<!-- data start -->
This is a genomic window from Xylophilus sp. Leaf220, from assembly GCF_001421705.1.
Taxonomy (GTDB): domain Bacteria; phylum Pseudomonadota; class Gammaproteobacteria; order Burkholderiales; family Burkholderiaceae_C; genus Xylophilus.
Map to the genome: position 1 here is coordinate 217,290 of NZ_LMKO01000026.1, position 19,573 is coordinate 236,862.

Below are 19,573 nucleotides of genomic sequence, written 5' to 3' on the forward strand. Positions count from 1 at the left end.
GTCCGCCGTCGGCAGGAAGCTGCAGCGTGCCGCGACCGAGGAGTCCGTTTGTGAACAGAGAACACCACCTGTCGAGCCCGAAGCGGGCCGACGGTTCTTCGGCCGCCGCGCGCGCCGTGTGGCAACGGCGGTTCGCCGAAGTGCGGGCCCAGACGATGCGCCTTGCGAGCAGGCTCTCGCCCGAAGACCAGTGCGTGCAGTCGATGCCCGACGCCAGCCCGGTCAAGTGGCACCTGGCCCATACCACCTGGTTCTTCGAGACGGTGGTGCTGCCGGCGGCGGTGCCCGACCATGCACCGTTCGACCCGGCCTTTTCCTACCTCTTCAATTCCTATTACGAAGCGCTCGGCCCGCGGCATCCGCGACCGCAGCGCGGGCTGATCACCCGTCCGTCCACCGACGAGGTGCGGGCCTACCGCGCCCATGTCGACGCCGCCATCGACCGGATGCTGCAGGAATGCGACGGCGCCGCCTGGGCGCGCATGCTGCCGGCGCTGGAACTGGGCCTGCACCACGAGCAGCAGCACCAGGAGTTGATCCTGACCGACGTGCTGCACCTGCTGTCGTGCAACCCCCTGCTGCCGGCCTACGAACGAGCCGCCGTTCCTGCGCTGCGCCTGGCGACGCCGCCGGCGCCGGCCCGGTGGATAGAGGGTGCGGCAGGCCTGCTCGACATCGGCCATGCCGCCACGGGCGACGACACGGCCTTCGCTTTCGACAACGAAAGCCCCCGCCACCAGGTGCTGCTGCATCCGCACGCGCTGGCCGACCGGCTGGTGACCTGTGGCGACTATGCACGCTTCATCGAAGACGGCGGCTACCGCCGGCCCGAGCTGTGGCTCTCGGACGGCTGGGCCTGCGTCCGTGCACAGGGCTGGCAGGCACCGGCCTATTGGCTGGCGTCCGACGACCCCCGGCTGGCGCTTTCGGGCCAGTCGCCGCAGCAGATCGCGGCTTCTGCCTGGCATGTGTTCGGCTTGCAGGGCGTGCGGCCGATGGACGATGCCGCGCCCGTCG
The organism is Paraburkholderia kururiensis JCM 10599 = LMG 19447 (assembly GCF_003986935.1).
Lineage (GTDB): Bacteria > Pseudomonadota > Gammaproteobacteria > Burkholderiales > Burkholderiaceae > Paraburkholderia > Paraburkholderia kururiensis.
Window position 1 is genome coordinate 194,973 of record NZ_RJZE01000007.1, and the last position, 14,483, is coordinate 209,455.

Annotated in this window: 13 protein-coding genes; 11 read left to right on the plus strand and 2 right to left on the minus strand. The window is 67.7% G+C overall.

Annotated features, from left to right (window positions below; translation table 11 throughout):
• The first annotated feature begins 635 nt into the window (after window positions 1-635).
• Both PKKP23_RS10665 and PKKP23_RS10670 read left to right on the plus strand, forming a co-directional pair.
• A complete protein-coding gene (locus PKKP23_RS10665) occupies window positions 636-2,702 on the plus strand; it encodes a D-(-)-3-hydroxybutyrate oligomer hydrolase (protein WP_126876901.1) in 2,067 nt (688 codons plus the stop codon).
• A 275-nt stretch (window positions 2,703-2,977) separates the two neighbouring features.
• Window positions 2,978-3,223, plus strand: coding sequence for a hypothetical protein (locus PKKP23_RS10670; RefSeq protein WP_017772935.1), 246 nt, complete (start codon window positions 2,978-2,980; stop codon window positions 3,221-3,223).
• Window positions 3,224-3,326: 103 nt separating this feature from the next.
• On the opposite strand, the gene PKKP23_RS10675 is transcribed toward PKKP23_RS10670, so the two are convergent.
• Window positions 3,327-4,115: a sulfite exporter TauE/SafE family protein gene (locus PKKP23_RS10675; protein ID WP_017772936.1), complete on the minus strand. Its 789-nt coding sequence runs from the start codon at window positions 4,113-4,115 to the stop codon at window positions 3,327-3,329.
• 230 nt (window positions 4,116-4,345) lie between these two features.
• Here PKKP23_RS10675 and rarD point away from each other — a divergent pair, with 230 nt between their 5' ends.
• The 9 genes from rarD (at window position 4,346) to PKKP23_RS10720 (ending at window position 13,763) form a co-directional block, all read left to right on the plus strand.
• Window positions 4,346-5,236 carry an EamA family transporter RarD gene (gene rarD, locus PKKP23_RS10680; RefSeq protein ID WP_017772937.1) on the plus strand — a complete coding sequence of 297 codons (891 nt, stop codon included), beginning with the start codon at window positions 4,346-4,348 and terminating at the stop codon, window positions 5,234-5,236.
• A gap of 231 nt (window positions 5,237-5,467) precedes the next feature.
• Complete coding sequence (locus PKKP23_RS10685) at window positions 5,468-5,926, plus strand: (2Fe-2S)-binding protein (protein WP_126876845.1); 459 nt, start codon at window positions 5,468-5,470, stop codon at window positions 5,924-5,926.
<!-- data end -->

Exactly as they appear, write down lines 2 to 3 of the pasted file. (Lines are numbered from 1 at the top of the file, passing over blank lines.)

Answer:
Taxonomy (GTDB): domain Bacteria; phylum Pseudomonadota; class Gammaproteobacteria; order Burkholderiales; family Burkholderiaceae_C; genus Xylophilus.
Map to the genome: position 1 here is coordinate 217,290 of NZ_LMKO01000026.1, position 19,573 is coordinate 236,862.